Tag Archives: Neil Humphreys

The Lounge Chair Interview: 10 Questions with Neil Humphreys

By Desmond Kon Zhicheng-Mingdé

Neil Humphreys

Neil Humphreys (Picture credit: Alvin Loh, CraftsmenSG)

Let’s get down to brass tacks. Why do you write?

I started when I was around four or five and haven’t stopped since. It’s not a job. I no longer have a say in the matter. I am never allowed to stop writing. I think writing. I sleep writing. It’s both a blessing and a curse. I can never switch off.

Tell us about your most recent book or writing project. What were you trying to say or achieve with it?

There are several. My latest fictional work – Marina Bay Sins – is a psychological crime thriller. I’m fascinated by our ongoing ability to do extraordinarily profound and stupid things, to be knowingly selfish and selfless, to be kind and cruel, often at the same time. That’s the character bit. As for the plot, well, I find the hypocrisy of Marina Bay and all it represents rather nauseating. I’d have more respect for the place if it held up a sign that read: “We’re here to take money from the addicted, the desperate, the vulnerable and the incorrigible, and we don’t really care where the money comes from.” At least that’s honest.

My latest non-fictional work – Saving a Sexier Island – is a funny/poignant tour around the island’s finest and weirdest heritage and historic sites and it’s an unapologetic call to arms. Save it or risk cutting the umbilical cord to our nation’s soul.

Third, my children’s book series, Abbie Rose and the Magic Suitcase, is in the process of being adapted by an international TV network. The children’s books involve characters that are cheeky, irreverent, inquisitive, funny, clumsy and often wrong – i.e. they are REAL children, not one-dimensional archetypes. And children have related to the characters, which is wonderful. Plus there are distinct environment themes in the series that are very important to me, but are presented in a subtle fashion without battering the kids over the head with them. As with most audiences, if you make them laugh, you might make them listen. Read more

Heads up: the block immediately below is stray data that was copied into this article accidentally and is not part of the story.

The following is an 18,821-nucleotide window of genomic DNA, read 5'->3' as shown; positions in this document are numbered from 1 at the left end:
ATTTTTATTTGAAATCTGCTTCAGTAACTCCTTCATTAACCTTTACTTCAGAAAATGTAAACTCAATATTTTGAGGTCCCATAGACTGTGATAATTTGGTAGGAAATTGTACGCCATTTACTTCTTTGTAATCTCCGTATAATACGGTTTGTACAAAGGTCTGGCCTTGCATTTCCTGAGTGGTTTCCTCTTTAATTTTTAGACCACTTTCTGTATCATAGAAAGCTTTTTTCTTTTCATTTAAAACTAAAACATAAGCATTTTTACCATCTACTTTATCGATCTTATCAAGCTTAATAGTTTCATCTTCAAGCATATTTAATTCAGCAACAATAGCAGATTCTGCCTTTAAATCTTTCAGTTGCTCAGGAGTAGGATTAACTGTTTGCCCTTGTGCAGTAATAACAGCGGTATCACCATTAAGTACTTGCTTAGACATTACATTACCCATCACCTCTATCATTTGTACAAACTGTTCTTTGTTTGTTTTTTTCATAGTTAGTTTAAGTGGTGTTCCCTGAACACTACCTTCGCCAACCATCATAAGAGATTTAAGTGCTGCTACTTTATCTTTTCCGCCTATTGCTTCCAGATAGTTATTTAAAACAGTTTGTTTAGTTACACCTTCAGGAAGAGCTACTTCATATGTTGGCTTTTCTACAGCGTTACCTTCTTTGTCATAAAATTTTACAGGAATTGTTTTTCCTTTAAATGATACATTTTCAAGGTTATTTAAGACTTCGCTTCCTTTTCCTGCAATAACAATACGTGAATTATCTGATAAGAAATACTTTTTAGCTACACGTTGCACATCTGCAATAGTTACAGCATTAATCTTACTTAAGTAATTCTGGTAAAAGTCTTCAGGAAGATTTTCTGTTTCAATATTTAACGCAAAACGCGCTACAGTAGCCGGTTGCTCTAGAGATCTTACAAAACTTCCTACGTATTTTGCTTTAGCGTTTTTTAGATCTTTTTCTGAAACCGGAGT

The Singapore Writers Festival 2012 comes to a successful conclusion

The 15th edition of the Singapore Writers Festival came to a successful conclusion on Sunday (Nov 11) after the closing debate in the festival pavilion.

The raucous debate’s motion was ‘Sinking roots here is little more than shopping and eating.’ The debate’s participants included aunty killer Adrian Tan,  Gwee Li Sui, Lye Kah Cheong, the ‘Return to a SexyIsland’ writer Neil Humphreys, Ovidia Yu and Zizi Azah. The views in the discussion ranged from the flippant to the intellectual and the speakers dissected the Singapore identity with complete chutzpah. Nothing was spared: Singlish, cheap foreign workers, low birth rate, the Singaporean obsession with makan and shopping, the Chinese expats’ love affair with condos, the Indian expats’ penchant for everything East Coast, the Ang Moh’s passion for the OrchardTowers, the variety of sex scandals in the city and the set ways of politics in Singapore. The audience lapped the humour up and blew the roof off of the festival tent with applause and mirth.